Chicago's LGBT community, CAIR stand together after Orlando massacre

In the aftermath of the Orlando shooting, Chicago’s LGBT community and the Council on American Islamic Relations are teaming up.

They are sharing a simple message that their communities stand together in support of each other.

In the hours following the massacre in Orlando, while much of the country was mourning the victims, Chicago’s LGBT community and the Council on American Islamic Relations began a dialogue.

For CAIR Chicago, the show of solidarity is motivated in part by a strong desire to distinguish Muslim Americans in the city from becoming radical extremists like Omar Marteen.

"It's important for us to explain that we don't feel the person who committed this act is in any way representative of our faith or our community,” said Ahmed Rehab, Executive Director of CAIR Chicago.

And as the country was learning more about Omar Mateen and his hatred of homosexuals, in Chicago they were talking about how to keep the two communities from turning against each other.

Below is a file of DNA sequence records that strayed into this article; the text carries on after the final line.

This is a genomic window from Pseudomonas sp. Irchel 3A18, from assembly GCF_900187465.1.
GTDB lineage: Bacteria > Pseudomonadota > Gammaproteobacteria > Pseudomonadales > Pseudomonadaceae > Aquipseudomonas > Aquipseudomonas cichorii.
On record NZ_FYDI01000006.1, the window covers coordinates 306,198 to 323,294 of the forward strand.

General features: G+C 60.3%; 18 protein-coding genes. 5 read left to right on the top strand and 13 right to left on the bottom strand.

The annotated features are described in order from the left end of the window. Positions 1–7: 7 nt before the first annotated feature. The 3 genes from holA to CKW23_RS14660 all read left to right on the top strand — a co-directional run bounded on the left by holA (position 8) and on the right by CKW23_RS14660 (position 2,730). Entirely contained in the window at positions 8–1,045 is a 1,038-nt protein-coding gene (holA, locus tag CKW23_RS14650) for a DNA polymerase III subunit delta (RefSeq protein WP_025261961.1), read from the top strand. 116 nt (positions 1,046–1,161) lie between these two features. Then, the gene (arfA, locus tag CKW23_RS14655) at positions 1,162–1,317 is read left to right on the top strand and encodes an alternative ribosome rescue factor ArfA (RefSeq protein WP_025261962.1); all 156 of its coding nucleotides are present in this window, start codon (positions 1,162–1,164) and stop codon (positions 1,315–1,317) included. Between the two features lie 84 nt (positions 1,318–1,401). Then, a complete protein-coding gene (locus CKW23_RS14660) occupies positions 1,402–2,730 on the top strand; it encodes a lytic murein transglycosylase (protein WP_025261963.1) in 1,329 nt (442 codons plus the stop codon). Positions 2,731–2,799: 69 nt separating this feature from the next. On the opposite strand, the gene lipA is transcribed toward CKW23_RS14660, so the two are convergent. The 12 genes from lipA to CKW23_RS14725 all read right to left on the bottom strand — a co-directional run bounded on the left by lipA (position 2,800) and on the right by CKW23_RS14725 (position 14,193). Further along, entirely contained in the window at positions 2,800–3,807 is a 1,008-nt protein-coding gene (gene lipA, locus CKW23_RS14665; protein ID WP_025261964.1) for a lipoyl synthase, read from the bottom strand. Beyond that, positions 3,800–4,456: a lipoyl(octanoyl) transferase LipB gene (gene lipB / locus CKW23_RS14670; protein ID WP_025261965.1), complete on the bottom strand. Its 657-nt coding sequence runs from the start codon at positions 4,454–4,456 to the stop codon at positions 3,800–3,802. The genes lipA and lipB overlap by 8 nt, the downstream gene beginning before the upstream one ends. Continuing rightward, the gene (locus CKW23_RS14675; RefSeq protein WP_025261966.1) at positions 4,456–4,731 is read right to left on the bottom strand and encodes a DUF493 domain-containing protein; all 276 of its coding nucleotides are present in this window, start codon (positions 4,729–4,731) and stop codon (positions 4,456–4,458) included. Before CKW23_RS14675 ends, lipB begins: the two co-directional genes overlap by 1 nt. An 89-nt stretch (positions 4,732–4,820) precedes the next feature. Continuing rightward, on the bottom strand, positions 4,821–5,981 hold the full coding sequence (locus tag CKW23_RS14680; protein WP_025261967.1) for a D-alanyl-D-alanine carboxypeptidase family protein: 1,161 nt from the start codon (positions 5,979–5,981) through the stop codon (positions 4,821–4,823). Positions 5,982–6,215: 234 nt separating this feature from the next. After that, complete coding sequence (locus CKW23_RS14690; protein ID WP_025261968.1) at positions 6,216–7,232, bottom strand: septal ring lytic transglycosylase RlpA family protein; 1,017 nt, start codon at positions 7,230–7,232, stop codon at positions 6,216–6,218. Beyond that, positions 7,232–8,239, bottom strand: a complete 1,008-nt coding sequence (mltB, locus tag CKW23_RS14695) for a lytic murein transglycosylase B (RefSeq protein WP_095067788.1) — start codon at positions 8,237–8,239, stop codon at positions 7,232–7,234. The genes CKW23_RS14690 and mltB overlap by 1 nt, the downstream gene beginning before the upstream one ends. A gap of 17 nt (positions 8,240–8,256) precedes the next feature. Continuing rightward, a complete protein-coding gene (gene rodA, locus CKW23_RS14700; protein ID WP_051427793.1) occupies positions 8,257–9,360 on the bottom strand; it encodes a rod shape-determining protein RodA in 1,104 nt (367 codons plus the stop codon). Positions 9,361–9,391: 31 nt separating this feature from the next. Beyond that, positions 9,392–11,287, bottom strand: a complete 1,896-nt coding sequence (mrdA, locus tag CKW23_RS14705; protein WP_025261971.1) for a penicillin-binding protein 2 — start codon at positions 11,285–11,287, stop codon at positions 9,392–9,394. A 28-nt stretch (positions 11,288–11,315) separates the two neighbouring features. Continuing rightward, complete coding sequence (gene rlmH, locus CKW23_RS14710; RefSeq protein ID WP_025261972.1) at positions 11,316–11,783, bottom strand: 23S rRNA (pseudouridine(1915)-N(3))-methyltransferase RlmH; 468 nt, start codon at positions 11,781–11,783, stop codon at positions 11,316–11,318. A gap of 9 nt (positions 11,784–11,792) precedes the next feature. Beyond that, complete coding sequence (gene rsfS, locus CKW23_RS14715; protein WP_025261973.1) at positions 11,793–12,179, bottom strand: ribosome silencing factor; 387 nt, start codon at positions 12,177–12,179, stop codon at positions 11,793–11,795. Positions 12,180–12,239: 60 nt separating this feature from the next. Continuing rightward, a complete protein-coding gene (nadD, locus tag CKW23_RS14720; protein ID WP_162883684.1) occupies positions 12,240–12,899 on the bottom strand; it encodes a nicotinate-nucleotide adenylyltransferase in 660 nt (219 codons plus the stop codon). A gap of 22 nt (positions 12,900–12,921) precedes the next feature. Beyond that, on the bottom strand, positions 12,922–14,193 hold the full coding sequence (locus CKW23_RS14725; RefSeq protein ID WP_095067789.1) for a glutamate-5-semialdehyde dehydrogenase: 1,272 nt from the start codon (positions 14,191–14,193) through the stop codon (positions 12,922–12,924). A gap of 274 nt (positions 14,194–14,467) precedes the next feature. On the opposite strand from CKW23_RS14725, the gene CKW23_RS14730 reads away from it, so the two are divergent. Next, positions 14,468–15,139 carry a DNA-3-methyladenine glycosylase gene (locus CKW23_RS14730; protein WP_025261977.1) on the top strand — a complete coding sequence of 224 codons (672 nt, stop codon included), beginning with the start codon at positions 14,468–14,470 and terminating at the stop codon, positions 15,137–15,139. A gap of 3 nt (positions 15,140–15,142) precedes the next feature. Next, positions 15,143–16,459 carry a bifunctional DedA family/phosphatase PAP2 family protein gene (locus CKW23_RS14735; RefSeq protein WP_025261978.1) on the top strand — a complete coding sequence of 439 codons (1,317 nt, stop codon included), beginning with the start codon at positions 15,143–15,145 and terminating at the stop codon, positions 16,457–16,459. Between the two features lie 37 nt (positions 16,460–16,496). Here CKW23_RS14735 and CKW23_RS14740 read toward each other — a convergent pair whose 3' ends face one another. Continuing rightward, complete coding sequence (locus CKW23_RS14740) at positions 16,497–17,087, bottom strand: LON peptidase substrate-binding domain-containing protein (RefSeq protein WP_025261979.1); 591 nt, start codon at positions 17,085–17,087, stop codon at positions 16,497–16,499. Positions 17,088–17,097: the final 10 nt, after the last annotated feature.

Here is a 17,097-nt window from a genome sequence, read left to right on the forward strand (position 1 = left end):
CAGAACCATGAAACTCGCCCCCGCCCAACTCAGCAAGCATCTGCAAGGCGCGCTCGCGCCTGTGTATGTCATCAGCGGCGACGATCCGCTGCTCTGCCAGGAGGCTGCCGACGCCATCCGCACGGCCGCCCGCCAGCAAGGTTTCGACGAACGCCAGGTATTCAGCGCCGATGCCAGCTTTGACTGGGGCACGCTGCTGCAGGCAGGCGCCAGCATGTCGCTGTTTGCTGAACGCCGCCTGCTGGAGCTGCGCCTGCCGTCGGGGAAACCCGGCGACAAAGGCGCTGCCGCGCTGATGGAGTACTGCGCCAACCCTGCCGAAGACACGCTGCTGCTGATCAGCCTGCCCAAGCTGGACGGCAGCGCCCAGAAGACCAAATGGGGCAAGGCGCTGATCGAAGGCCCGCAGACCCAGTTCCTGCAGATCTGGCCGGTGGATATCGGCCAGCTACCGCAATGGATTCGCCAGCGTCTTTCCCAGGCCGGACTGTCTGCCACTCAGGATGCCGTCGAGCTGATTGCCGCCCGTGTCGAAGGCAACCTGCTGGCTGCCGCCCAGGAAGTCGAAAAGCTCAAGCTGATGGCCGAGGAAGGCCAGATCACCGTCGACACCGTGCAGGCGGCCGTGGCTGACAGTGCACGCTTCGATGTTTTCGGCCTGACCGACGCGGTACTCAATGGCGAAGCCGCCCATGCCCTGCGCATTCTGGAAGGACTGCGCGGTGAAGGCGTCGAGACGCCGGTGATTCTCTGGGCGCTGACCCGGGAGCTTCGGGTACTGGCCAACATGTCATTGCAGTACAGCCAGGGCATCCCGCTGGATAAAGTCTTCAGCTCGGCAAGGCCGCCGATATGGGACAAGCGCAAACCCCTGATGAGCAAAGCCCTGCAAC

“We wanted to join them and respond to those in the public eye who are trying to pit the LGBTQ and the Muslim community against each other to stay we stand together,” said Brian Johnson, CEO of Equality Illinois.

CAIR Chicago is also defending local Muslim Americans against political rhetoric that has recently found a national audience.

"Profiling is something that we're going to have to start thinking about as a country...other countries do it,” said Donald Trump.

"Mr. Trump unfortunately is looking more and more like an opportunist charlatan who doesn't care anything for the well-being of this country,” Rehab said.

Meanwhile, as Chicago prepares for this weekend's Pride Parade, support from the city and surrounding communities has been overwhelming.

"I am encouraged by the outpouring of support that we're seeing from many sectors of the community for the LGBT community.”